By Sam Skopp
Citywide event “Come Play!” was held Saturday, Feb. 25 in celebration of Santa Monica’s many parks. The daylong event was held to honor of the grand opening of Ishihara Park on Exposition Boulevard, the renaming of Stewart Street Park to Gandara park, the re-opening of a portion of Reed park on 7th Street, and the completion of a stormwater harvesting and reuse project at Los Amigos Park. The opening of Ishihara Park was accompanied by a number of speeches, primarily about the dedication of Ishihara Park to George Ishihara, and the renaming of Gandara Park, in honor of Joseph Gandara.
John C. Smith, Recreation & Parks Commission Chair, opened the ceremony by introducing city and other officials present at the event, before explaining that both Ishihara and Gandara were World War II veterans and Santa Monica residents. He then introduced City Mayor Ted Winterer.
“Ishihara Park was made possible through community advocacy,” said Mayor Winterer, who explained that the planning of the park had been a continual process that began in 2012, with 135 different name suggestions pitched before the community landed on dedicating the park to Ishihara.
Next to speak was Landscape Architect Mia Lehrer, whose team designed the park. She explained that the use of the park hinges on a number of rooms designed for versatile use from day to day that can accommodate the needs of park-goers of all ages.
“Find me another community that has been able to add to its park space the way Santa Monica has in the past couple decades,” said former Santa Monica mayor and sitting Assemblymember Richard Bloom. He then explained that Gondara was the son of Mexican immigrant who died while storming the beach in Normandie in 1944 after taking out two machine gun nests. He was passed on receiving the Medal of Honor because of his heritage, before being retroactively given the award in 2014. Similarly, George Ishihara fought in the war while the rest of his family was being held in Japanese internment camps established by the U.S. during World War 2.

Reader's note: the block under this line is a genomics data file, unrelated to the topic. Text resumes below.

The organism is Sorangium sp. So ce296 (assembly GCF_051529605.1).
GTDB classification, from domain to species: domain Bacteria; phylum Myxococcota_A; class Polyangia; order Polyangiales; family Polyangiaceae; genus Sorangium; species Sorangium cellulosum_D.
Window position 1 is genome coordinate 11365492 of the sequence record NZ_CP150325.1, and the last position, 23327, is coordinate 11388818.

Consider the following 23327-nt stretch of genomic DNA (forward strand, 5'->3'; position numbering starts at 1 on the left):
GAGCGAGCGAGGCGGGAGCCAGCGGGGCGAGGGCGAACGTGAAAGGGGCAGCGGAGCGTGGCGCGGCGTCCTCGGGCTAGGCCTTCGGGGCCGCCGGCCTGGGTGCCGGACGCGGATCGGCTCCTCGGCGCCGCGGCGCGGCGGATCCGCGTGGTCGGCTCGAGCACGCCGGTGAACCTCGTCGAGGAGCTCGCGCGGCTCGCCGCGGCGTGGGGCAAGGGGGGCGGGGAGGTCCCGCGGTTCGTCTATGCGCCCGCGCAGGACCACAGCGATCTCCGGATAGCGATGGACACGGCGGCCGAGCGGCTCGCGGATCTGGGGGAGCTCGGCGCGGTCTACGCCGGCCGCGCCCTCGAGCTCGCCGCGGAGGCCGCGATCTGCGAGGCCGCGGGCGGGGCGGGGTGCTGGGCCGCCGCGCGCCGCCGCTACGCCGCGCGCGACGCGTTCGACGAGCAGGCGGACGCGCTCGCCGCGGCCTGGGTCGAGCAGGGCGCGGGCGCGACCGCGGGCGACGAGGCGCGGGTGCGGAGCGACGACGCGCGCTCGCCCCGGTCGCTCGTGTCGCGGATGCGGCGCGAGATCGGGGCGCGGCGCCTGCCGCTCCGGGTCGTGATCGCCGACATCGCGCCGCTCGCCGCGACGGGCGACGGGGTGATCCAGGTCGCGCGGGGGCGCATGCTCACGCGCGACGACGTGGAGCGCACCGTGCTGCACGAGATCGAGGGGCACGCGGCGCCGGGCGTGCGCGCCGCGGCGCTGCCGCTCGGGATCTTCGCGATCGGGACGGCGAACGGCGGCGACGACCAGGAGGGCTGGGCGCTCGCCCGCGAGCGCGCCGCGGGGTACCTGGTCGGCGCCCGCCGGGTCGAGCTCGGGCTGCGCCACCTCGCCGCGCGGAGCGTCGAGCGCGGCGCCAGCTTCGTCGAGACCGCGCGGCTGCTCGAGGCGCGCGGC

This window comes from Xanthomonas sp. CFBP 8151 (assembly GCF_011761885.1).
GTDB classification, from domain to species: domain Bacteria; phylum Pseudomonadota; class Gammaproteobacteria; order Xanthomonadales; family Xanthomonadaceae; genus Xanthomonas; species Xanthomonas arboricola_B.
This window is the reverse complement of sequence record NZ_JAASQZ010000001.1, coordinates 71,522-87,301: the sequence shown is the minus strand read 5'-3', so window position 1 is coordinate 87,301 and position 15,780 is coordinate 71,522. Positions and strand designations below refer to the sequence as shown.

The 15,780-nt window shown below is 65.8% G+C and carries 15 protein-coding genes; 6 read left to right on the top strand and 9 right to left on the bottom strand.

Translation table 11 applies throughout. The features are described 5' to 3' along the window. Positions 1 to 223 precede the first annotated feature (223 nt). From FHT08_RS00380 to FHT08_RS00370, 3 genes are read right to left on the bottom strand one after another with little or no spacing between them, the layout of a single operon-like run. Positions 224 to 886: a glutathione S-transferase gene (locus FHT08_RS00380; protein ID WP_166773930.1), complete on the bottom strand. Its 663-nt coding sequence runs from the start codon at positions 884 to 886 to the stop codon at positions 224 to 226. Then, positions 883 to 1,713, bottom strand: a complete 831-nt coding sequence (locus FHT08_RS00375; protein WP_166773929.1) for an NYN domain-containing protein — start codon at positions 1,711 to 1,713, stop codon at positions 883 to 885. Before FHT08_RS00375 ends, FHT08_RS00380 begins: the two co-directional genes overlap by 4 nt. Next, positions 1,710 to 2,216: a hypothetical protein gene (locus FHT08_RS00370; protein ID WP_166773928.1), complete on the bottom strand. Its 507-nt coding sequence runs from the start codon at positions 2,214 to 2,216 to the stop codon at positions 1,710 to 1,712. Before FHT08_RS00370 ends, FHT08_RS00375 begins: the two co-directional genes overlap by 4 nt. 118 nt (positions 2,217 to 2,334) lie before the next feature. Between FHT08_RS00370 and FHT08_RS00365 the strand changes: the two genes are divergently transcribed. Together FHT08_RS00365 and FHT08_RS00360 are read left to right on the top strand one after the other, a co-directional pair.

“We’re able in a small way to redress that wrong by honoring George Ishihara and his family in this beautiful park,” said Bloom.
At each of the parks celebrating the event, a numbers of local organizations were holding activities unique to each space. For example, an eclectic range of musical performances were held at Reed Park, while at Ishihara park a photo booth was set up with a custom photo frame.
At the newly-named Gandara Park, a group of students was gathering together groups of strangers for “family portraits” of sorts.
“We’re trying to get people who are strangers to come together as a family,” said Christy Arimoto. She explained that their project, established in response to data gathered by the Santa Monica Wellbeing Project that cited Santa Monica residents as overall not knowing their neighbors, aimed to remedy that sense of disconnect between fellow Santa Monica residents. It’s just as much about the process as the photo itself, she explained, in that it requires being close with strangers for a short period of time.
For more information about Santa Monica’s parks, visit smgov.net/parks.